Q&A: Ben Bishop on Stars’ summer, lessons from 2019 playoffs

Ben Bishop grew up in St. Louis and has a family filled with Blues fans. So imagine how awkward it was during the Dallas Stars’ Round 2 seven-game series defeat at the hands of the eventual Stanley Cup champions.

“I think it was a little different,” Bishop told NBC Sports. “My poor family, they’ve been Blues fans their whole lives. Obviously, when they win it they have to go through their brother or son, so I think it was a little bit different for the family, but I know they were happy for the Blues. Just a little different feeling having gone through the Stars to get there.”

The Stars took a big step last season and have reason for higher expectations in 2019-20. The rising Miro Heiskanen, the emergence of Roope Hintz, the addition of Joe Pavelski, and banking on another strong performance by Bishop should make Dallas a tough out in the NHL’s most difficult division.

We spoke with Bishop about lessons learned from last season, the Stars’ summer, and more.

Enjoy.

Q. The success the first year with Jim Montgomery, is that a product of what he brought or a product of what you guys brought?

BISHOP: “A little bit of both. I think you look at Jim’s resume, he’s won everywhere he’s been — in the USHL, in college he won as well at the University of Denver, he won a championship. So, he’s got that winning pedigree that comes with him, so, I think coming into this year everyone was excited and we have some talented players and the combination it equaled a pretty good year.”

Q. How did that feel being back in that situation where you’re “Ok now we are there?”

BISHOP: “It was great, I mean that is what you train all summer for, the preseason games the regular season games, to get a chance to you know give yourself that opportunity to win a Stanley Cup. You know you have to get into the playoffs first so, I think being in the playoffs there is not a better experience or feeling. A seven-game series, there really isn’t much better as you play the games, kind of get a little monotonous and then when you get into the postseason and every game is all or nothing. So, every game is a lot of fun to be a part of it.”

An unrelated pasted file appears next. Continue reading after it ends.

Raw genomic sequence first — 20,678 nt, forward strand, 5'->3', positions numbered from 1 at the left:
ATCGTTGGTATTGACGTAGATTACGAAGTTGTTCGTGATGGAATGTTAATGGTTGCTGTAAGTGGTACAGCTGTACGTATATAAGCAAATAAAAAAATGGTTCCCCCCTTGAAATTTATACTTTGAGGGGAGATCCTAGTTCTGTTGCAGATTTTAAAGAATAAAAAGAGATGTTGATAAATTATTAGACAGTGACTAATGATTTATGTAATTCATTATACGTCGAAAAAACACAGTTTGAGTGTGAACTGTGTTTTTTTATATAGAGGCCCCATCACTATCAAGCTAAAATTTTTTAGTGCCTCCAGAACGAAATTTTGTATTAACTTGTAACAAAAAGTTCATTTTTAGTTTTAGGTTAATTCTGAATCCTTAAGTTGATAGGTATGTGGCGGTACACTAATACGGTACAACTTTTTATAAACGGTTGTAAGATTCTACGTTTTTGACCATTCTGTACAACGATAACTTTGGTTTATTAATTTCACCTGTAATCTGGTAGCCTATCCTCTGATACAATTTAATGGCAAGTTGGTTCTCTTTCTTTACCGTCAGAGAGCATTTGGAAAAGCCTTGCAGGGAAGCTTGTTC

Q. What do you take from the first round victory? Is that something you guys can build on?

BISHOP: “Absolutely. I think we had a lot of young guys [last] year kind of getting their first taste of playoff hockey and when you get in the playoffs to win a round and to have that feeling what it is like to go onto the next one, it’s contagious and you want to strive for it, to get that feeling again, so when we get there guys know what it takes to get to the next round. I think also the hurt of losing will stick with you knowing you don’t want to go through that again.”

Q. What have you done to ensure that you’re available to play more games perhaps than you have in the past?

BISHOP: “I think as you get a little bit older you have to kind of learn your body and know what has made you successful and unsuccessful in the past. I think I did a pretty good job looking back and seeing what happened last year and where I can improve as far as the nutrition reset and working out and what not, so hopefully we have taken care of all of that and looking forward to a long healthy season.”

Q. Jim Nill went out and added some veteran leadership in Joe Pavelski and Corey Perry.

BISHOP: “Well, I think anytime those guys are available I am pretty sure all of the teams out there wanted those guys. I think it just speaks a lot of Jim Nill and then the organization to be able to go out and get these guys and giving us the best opportunity to win. It’s really exciting and I think anybody would love to have those guys on their team.”

Q. With the additions, and the playoff success last year, what are the expectations for Dallas this season?

BISHOP: “Well, I think there is going to be the high expectations, but at the same time I think for myself you always set the same goal it is to win the first game of the season. You can’t talk about the playoffs without going through the regular season and you can’t talk about where you want to finish in the regular season without going through the games, so it is a pretty easy goal. You have to win the first game and then after that win the second game and then you kind of go from there because when you start looking too far ahead you kind of forget about what is going on right in front of your face. I think you have to take care of business and on a day to day basis and get to that first goal, which is making the playoffs.”

(The Stars are 0-3-0 and face the Capitals Tuesday night.)

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Sean Leahy is a writer for Pro Hockey Talk on NBC Sports. Drop him a line at phtblog@nbcsports.com or follow him on Twitter @Sean_Leahy.

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